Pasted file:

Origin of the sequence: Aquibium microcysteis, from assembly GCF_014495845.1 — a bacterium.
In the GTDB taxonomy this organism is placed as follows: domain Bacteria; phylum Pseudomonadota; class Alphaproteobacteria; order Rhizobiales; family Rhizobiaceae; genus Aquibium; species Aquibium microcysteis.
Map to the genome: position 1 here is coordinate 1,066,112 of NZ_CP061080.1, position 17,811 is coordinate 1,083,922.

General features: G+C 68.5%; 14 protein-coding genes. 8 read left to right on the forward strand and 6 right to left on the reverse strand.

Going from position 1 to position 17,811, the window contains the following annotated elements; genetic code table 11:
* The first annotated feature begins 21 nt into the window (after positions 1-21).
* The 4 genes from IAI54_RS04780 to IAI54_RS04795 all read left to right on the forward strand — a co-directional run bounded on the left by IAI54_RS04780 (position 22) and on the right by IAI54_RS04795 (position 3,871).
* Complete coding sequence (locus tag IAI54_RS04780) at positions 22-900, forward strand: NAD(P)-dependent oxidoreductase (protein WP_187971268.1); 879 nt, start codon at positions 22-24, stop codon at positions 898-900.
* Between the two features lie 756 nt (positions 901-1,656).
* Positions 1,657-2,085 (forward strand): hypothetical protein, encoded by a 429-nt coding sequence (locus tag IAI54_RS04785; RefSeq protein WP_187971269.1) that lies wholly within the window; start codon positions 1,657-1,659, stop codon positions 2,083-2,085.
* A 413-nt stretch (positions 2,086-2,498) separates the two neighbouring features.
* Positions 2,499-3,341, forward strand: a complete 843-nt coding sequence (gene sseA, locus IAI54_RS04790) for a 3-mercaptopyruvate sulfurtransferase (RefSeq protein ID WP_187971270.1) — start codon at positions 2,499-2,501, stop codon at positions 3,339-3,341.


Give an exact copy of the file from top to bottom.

Origin of the sequence: Aquibium microcysteis, from assembly GCF_014495845.1 — a bacterium.
In the GTDB taxonomy this organism is placed as follows: domain Bacteria; phylum Pseudomonadota; class Alphaproteobacteria; order Rhizobiales; family Rhizobiaceae; genus Aquibium; species Aquibium microcysteis.
Map to the genome: position 1 here is coordinate 1,066,112 of NZ_CP061080.1, position 17,811 is coordinate 1,083,922.

General features: G+C 68.5%; 14 protein-coding genes. 8 read left to right on the forward strand and 6 right to left on the reverse strand.

Going from position 1 to position 17,811, the window contains the following annotated elements; genetic code table 11:
* The first annotated feature begins 21 nt into the window (after positions 1-21).
* The 4 genes from IAI54_RS04780 to IAI54_RS04795 all read left to right on the forward strand — a co-directional run bounded on the left by IAI54_RS04780 (position 22) and on the right by IAI54_RS04795 (position 3,871).
* Complete coding sequence (locus tag IAI54_RS04780) at positions 22-900, forward strand: NAD(P)-dependent oxidoreductase (protein WP_187971268.1); 879 nt, start codon at positions 22-24, stop codon at positions 898-900.
* Between the two features lie 756 nt (positions 901-1,656).
* Positions 1,657-2,085 (forward strand): hypothetical protein, encoded by a 429-nt coding sequence (locus tag IAI54_RS04785; RefSeq protein WP_187971269.1) that lies wholly within the window; start codon positions 1,657-1,659, stop codon positions 2,083-2,085.
* A 413-nt stretch (positions 2,086-2,498) separates the two neighbouring features.
* Positions 2,499-3,341, forward strand: a complete 843-nt coding sequence (gene sseA, locus IAI54_RS04790) for a 3-mercaptopyruvate sulfurtransferase (RefSeq protein ID WP_187971270.1) — start codon at positions 2,499-2,501, stop codon at positions 3,339-3,341.